The various plot threads intersect and entangle at various points, usually involving Intergang or Nanda Parbat, although the Adam Strange/Starfire/Animal Man plot doesn't hit any of the other threads unless I've already forgotten. So much is packed into this book: Elongated Man having adventures with Dr. Fate's helmet as a guide; Black Adam finding a family and losing it; Booster Gold finally making good but not being able to tell anyone; Renee Montoya finding a new life; Animal Man and company having cosmic adventures with Lobo; Will Magnus doing something interesting for a change.

I don't remember which thread was my favorite last time I read this. This time, it has to be The Question and Renee Montoya, although I love Will Magnus getting caught up in the doings on Oolong Island. An island of mad scientists would make an awesome humor comic if comics were still allowed to be fun. The Booster/Rip Hunter/Supernova storyline was also well done. Thanks to the magic of aging, I forgot at least 75% of this so it was like reading it for the first time during great whacks of the book.

52 stars. Available with a substantial discount instocktrades.com

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Wednesday, July 27, 2022

Grendel Omnibus: Volume 1 - Hunter Rose

Grendel Omnibus, Vol. 1: Hunter RoseGrendel Omnibus, Vol. 1: Hunter Rose by Matt Wagner
My rating: 5 of 5 stars

Grendel Omnibus, Vol. 1 collects Grendel: Devil by the Deed, Grendel: Black, White, and Red, Grendel: Red, White, and Black, and Grendel: Behold the Devil.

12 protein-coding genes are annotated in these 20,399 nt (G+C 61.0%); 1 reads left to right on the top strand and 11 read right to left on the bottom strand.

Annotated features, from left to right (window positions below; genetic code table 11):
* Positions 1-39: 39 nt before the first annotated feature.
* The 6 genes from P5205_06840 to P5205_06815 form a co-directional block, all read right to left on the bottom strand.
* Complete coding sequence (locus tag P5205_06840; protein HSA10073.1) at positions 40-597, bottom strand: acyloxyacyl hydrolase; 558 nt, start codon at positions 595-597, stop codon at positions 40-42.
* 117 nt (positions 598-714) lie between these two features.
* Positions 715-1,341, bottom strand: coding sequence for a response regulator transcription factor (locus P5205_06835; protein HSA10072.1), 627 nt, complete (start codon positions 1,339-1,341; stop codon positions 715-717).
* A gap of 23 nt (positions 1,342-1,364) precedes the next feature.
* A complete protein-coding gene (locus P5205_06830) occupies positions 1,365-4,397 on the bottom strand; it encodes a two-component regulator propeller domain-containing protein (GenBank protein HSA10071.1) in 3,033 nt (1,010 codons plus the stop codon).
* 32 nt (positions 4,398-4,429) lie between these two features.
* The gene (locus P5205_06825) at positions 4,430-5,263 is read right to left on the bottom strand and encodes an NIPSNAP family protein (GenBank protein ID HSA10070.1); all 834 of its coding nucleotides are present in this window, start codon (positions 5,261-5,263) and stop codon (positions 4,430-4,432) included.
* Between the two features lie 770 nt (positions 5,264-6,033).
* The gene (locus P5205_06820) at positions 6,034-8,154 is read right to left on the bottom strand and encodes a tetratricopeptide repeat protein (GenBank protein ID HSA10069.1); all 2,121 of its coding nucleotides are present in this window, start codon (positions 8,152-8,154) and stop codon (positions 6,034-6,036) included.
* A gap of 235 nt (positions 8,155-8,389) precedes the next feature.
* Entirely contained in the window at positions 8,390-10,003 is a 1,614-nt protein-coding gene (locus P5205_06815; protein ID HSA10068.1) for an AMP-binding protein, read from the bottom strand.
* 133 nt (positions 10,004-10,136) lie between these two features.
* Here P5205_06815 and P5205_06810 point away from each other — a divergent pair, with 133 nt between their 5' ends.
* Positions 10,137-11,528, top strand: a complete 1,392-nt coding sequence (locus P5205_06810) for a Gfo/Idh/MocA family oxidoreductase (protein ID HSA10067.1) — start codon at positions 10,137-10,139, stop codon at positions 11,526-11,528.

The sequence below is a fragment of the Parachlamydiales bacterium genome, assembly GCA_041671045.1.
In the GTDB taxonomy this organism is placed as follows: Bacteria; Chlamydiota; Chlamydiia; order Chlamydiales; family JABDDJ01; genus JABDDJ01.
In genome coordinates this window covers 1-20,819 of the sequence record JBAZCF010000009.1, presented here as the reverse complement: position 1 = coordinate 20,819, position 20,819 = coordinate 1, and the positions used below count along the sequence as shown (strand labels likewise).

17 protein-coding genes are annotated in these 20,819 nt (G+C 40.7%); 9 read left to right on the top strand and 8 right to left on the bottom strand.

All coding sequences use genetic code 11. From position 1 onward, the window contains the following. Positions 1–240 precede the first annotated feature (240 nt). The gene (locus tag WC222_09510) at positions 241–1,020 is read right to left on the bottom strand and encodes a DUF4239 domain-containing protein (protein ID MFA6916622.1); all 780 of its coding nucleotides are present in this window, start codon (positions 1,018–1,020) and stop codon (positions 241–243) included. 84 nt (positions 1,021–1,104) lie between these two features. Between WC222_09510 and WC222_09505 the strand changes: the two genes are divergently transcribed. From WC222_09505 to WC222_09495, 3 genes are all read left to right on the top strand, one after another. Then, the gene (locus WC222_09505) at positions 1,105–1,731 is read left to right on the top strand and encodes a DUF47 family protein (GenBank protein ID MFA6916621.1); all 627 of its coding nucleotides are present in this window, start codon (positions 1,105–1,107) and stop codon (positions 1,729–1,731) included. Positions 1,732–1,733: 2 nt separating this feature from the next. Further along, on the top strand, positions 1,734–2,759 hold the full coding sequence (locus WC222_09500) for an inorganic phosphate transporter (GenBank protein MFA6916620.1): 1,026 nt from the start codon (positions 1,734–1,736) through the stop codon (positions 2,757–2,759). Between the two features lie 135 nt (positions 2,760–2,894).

There's a Grendel Netflix series a-brewin' so I pre-ordered this untold months ago. Even though I read Grendel: Behold the Devil earlier in the year, I went ahead and read it again.

All the stories in this book are written by Matt Wagner. Matt providers the art for Devil by the Deed and Behold the Devil and a handful of the shorts. Grendel: Black, White, and Red, and Grendel: Red, White, and Black feature an all-star team of artists.

This is a gorgeous book and there aren't many like it out there. The art is all done in black, red, and gray tones, making for a striking presentation.

Devil by the Deed is a retelling of the Comico Grendel run featuring Hunter Rose. I'm told Matt is embarrassed by the Comico run's art, since he was using a manga-influenced style rather than the style he was using on Mage at the same time. Anyway, it's good stuff, although much wordier than I'd like for a comic.

The short stories by other artists in Grendel: Black, White, and Red, and Grendel: Red, White, and Black were my favorite part of the collection, each one giving a different glimpses of Hunter Rose, aka the first Grendel THAT WE KNOW OF. Behold the Devil is an exquisite book depicting Grendel going about his day to day business while a reporter tries to uncover his identity and something else is stalking him.

I enjoyed this quite a bit. It's not a masterpiece but it's a beautiful book and very well written. I've read most of this material before but still enjoyed the hell out of it. I find Grendel simultaneously cool and revolting, making for a well rounded anti-hero. I like how Matt Wagner never lets you forget that Grendel is a ruthless, murderous bastard no matter how charming he may seem.